The HX100 is BetaFPV’s take on the “toothpick” style micro drones, capable of running either 65mm two-blade props or 48mm four-blade. This is one of the lightest 2.5″ micro quad we’ve tested so far.
Are you in the market for an ultra-light micro quad? Here is the round-up of the ones I’ve reviewed so far.
Where to Buy HX100
Available receiver options are: none, Frsky XM, Flysky, Futaba, DSMX and TBS Crossfire. There is no accessories included, only a set of 65mm props and 45mm props.
Specs and Features
- FC / ESC: F4 AIO FC board with 12Ax4 ESC
- Motors: BetaFPV 1103 8000KV
- Props: 65mm 2-blade or 48mm 4-blade (1.5mm shaft hole)
- Camera: Runcam Nano 2
- VTX: A01 25mW – 200mW
- Supports SmartAudio
- Supports 2S – 3S LiPo
- Weight: 41g without battery (65mm props)
I am quite happy with the frame design overall.
The material used for the canopy is really stiff and tough! You can adjust the camera angle without getting any canopy in the view. and the VTX antenna doesn’t move and get in the way of the props.
The frame is 2mm thick carbon fibre, seems to be a durable design. The motors are installed with only two bolts, saving a bit of weight there. The extruded tips at each arm provide some protection to the motor in crashes.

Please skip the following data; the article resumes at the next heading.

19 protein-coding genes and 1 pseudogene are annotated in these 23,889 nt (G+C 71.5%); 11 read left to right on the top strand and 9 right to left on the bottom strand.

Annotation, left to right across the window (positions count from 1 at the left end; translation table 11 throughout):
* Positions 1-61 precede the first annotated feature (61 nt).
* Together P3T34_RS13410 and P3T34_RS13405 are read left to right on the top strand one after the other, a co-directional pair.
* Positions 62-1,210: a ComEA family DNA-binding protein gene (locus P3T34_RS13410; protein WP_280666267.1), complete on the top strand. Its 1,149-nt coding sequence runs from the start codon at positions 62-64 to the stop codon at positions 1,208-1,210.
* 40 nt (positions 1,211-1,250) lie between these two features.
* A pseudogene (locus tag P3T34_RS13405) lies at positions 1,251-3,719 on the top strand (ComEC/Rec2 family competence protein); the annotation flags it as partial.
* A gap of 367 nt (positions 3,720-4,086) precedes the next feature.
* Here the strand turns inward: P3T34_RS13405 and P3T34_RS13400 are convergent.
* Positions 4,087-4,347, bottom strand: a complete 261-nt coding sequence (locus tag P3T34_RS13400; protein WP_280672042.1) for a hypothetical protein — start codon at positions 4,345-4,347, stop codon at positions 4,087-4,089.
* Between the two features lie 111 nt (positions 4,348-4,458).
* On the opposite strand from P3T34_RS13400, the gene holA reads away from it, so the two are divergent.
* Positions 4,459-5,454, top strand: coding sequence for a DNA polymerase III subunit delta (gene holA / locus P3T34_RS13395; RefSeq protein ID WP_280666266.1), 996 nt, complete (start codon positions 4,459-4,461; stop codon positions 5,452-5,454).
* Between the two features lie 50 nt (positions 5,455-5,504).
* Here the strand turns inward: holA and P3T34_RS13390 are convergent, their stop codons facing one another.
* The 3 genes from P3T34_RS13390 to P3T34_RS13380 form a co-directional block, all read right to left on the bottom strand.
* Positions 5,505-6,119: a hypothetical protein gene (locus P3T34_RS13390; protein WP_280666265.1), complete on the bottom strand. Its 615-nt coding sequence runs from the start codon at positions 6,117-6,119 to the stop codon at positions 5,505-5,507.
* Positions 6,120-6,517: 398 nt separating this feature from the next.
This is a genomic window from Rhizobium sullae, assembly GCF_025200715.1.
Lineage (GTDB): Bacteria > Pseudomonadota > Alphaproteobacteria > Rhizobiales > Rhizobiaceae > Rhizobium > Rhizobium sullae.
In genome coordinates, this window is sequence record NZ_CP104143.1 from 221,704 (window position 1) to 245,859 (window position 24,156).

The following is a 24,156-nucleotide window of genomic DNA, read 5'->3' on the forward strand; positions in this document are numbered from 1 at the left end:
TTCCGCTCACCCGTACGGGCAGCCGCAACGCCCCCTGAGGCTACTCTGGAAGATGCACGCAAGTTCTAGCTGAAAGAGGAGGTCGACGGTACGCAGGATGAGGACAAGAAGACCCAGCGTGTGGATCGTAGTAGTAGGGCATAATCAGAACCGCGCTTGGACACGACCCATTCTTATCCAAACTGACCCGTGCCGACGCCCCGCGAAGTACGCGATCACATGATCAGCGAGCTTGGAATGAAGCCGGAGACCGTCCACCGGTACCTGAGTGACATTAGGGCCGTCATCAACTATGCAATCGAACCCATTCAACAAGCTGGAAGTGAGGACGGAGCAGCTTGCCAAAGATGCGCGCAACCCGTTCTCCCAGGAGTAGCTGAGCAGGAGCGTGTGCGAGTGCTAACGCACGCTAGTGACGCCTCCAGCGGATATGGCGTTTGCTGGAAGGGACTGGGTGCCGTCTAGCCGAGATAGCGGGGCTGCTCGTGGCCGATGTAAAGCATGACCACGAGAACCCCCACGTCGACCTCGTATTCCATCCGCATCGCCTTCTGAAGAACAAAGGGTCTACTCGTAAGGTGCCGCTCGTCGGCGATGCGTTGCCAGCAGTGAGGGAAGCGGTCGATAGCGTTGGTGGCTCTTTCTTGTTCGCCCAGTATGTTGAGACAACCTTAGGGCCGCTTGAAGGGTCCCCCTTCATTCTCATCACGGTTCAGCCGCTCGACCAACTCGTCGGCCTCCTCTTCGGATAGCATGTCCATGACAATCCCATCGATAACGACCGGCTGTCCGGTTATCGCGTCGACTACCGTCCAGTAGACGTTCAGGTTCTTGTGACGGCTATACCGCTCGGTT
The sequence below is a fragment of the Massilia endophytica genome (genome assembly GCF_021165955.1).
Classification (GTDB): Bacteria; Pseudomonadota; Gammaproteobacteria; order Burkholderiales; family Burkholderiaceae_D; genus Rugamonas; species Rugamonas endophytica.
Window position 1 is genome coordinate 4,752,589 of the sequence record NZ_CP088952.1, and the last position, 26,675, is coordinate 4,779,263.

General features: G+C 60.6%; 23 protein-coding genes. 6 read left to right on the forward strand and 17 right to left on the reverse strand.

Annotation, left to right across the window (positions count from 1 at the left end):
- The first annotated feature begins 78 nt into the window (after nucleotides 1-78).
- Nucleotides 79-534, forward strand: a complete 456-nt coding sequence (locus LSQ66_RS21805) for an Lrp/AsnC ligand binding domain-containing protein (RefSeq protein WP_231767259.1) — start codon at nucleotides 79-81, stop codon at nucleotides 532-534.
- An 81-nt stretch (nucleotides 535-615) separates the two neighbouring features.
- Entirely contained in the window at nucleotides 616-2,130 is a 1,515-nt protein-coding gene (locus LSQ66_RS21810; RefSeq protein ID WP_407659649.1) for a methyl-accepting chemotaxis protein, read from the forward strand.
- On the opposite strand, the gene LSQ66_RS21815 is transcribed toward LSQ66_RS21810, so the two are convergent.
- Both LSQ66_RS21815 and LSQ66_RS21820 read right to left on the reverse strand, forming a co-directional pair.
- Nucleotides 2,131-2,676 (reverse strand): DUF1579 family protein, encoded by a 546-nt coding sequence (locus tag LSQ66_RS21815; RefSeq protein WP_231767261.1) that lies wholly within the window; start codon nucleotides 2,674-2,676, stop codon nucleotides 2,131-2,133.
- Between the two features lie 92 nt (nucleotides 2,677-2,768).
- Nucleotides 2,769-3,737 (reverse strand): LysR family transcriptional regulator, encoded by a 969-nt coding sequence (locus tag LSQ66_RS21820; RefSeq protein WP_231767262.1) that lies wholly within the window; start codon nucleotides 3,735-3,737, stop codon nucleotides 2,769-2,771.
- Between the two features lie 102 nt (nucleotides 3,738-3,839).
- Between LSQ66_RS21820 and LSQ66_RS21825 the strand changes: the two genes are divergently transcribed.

Make sure to add some battery pad on the bottom to avoid getting the USB port and bolts digging into your battery when you crash or land. (The USB port sticks out just a tiny bit)
There is a piece of foam between the frame and canopy to provide stabilization to the canopy and the camera. It seems to be a cheap and easy work around, but it’s not quite enough to hold the canopy steady.
There are only two screws holding the canopy down on the sides, and I do think it needs one more screw in the front to completely stop the canopy from moving up and down. This movement causes the camera to vibrate (just a tiny bit) during flight sometimes. It’s not a huge deal, only bothers me when it’s really windy, or the quad has a bent prop.
Motors & Propellers
The motors are BetaFPV branded 1103 8000KV. The motors are connected to the ESC via Micro JST-1.25 3-pins connectors.
The HX100 comes with both 48mm four-blade props, and 65mm two-blade props. It’s recommended to run 3S LiPo with the 48mm, and 2S LiPo with the 65mm.
The 65mm props appears to be the Kingkong. They are one of the cheapest props that perform reasonably well, quite efficient and yet smooth. Part of that performance comes from the light weight, as they only weigh 0.4g each.
Here is a shootout of 65mm two-blade propellers.
On the contrary, the smaller 48mm props weigh twice as much as the 65mm. The weight of a propeller does change flight characteristics. But the 48mm prop can definitely hold up better to crashes.
Flight Controller / ESC
The FC/ESC is the F4 12A AIO board from BetaFPV, a whoop style FC, and so far a reliable board. The cool thing about this FC is the built-in current sensor, which allows you to monitor your battery level more accurately :) You can watch your voltage reading, but when you are flying so fast, the voltage tends to fluctuate rapidly, and the current sensor comes in handy in these situations.